Don’t Forget to Feed Our Native Sparrows

There are many native sparrows that you can attract to your backyard!

Most of the time when I mention sparrows, birders think mostly about the non-native House Sparrows and the harm that they are doing to some of our native birds. But it’s important to remember some of the other amazing sparrows that you could be attracting to your backyard. One simple way to attract many of our native sparrows is to start a seed pile in your yard. The majority of these species prefer to feed on the ground and are unlikely to come to more traditional hanging feeders. By just tossing some seed out in your yard, you just might get to see some new and exciting sparrows! If you don’t want to have seed all over the ground, you can use a simple tray feeder with legs that sits close to the ground. The sparrows will still feel comfortable with the low tray and you can avoid the mess of seed everywhere.

Here are some of my favorite sparrows that will come in to a seed pile.

American Tree Sparrows are very common visitors at seed piles throughout much of the northern 2/3 of the US and all of Canada during the winter months. (Check out their range map on eBird)American Tree Sparrows are very common visitors at seed piles throughout much of the northern 2/3 of the US and all of Canada during the winter months. (Check out their range map on eBird)
American Tree Sparrows are very common visitors at seed piles throughout much of the northern 2/3 of the US and all of Canada during the winter months. (Check out their range map on eBird)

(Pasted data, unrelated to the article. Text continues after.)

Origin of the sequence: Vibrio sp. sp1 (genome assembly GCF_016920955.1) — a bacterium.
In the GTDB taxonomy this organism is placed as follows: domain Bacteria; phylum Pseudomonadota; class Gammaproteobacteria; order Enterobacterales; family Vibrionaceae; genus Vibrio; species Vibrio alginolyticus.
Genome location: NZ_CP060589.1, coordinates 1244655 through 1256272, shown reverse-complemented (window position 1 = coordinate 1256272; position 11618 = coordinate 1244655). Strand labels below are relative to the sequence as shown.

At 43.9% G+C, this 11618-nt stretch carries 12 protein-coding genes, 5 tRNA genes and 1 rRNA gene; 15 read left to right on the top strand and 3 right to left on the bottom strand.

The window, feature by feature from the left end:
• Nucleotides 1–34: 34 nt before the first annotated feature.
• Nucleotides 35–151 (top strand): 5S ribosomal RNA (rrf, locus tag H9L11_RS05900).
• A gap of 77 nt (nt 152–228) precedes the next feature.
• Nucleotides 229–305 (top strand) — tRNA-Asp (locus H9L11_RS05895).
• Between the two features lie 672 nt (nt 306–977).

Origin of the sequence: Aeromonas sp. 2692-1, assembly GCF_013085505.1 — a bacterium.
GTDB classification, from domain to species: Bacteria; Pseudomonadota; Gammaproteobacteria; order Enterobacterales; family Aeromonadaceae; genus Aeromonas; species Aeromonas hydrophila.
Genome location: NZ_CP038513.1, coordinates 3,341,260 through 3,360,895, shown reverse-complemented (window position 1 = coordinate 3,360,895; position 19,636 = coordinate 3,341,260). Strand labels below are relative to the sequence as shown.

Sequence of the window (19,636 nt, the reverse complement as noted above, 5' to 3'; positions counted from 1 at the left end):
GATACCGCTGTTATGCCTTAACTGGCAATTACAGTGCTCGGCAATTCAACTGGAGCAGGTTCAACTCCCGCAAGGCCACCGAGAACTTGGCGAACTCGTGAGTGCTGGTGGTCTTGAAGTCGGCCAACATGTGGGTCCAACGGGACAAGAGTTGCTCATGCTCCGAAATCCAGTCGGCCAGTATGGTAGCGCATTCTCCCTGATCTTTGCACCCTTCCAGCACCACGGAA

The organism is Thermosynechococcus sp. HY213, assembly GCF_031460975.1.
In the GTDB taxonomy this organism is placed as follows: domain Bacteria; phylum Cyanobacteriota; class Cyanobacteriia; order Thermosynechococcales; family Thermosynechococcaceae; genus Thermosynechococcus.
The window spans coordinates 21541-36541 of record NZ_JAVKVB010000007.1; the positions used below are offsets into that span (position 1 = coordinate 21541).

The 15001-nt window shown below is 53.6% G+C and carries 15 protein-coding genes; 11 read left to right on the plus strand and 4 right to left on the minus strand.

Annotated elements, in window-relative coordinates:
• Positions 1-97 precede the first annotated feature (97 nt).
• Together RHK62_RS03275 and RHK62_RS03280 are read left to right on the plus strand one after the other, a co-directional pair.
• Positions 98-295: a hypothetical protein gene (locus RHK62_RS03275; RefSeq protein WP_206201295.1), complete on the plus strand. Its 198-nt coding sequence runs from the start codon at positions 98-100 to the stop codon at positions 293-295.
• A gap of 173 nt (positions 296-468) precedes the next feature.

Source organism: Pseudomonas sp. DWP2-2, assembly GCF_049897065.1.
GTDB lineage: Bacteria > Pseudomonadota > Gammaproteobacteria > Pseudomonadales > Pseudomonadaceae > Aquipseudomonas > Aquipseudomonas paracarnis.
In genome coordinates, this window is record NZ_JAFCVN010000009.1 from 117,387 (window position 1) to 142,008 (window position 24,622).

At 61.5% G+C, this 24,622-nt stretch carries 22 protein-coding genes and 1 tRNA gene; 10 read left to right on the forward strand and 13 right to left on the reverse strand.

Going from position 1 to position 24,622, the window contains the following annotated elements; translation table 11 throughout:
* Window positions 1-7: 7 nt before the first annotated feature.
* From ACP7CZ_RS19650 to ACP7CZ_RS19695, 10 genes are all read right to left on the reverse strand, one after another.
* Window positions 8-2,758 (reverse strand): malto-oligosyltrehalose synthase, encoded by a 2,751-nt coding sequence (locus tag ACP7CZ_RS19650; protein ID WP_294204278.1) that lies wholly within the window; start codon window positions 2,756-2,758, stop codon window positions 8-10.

White-throated Sparrows are another common visitor at seed piles. (Check out their range map on eBird)White-throated Sparrows are another common visitor at seed piles. (Check out their range map on eBird)
White-throated Sparrows are another common visitor at seed piles. (Check out their range map on eBird)
Depending on season and location, sometime large flocks of White-crowned Sparrows can be found at seed piles. (Check out their range map on eBird)Depending on season and location, sometime large flocks of White-crowned Sparrows can be found at seed piles. (Check out their range map on eBird)
Depending on season and location, sometime large flocks of White-crowned Sparrows can be found at seed piles. (Check out their range map on eBird)
Fox Sparrows are slightly less common visitors at seed piles. This photo was taken in the Eastern US but if you live out West, you Fox Sparrows might look a little differed! (Check out their range map on eBird)Fox Sparrows are slightly less common visitors at seed piles. This photo was taken in the Eastern US but if you live out West, you Fox Sparrows might look a little differed! (Check out their range map on eBird)
Fox Sparrows are slightly less common visitors at seed piles. This photo was taken in the Eastern US but if you live out West, you Fox Sparrows might look a little different! (Check out their range map on eBird)

Rob Ripma
Rob Ripma, a lifelong Indiana resident, has traveled and birded extensively throughout the Americas.